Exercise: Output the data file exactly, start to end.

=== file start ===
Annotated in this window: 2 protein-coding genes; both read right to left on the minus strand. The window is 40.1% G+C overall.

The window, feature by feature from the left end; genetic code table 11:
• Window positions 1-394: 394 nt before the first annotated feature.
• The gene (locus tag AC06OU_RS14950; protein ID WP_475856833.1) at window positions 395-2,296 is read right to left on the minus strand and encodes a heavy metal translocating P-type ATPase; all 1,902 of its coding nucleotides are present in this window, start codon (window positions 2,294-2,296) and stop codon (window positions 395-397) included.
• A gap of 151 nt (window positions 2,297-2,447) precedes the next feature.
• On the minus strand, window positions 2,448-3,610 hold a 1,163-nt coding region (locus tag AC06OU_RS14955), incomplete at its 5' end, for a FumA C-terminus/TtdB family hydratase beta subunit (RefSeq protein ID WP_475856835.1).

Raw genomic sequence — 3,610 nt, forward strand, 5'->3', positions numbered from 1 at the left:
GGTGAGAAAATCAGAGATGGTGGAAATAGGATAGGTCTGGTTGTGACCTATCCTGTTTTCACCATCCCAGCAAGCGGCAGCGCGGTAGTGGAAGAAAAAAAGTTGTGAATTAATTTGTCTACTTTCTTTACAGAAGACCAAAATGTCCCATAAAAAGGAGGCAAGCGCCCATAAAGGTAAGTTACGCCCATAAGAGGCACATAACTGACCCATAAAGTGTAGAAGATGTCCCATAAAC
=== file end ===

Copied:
Annotated in this window: 2 protein-coding genes; both read right to left on the minus strand. The window is 40.1% G+C overall.

The window, feature by feature from the left end; genetic code table 11:
• Window positions 1-394: 394 nt before the first annotated feature.
• The gene (locus tag AC06OU_RS14950; protein ID WP_475856833.1) at window positions 395-2,296 is read right to left on the minus strand and encodes a heavy metal translocating P-type ATPase; all 1,902 of its coding nucleotides are present in this window, start codon (window positions 2,294-2,296) and stop codon (window positions 395-397) included.
• A gap of 151 nt (window positions 2,297-2,447) precedes the next feature.
• On the minus strand, window positions 2,448-3,610 hold a 1,163-nt coding region (locus tag AC06OU_RS14955), incomplete at its 5' end, for a FumA C-terminus/TtdB family hydratase beta subunit (RefSeq protein ID WP_475856835.1).

Raw genomic sequence — 3,610 nt, forward strand, 5'->3', positions numbered from 1 at the left:
GGTGAGAAAATCAGAGATGGTGGAAATAGGATAGGTCTGGTTGTGACCTATCCTGTTTTCACCATCCCAGCAAGCGGCAGCGCGGTAGTGGAAGAAAAAAAGTTGTGAATTAATTTGTCTACTTTCTTTACAGAAGACCAAAATGTCCCATAAAAAGGAGGCAAGCGCCCATAAAGGTAAGTTACGCCCATAAGAGGCACATAACTGACCCATAAAGTGTAGAAGATGTCCCATAAAC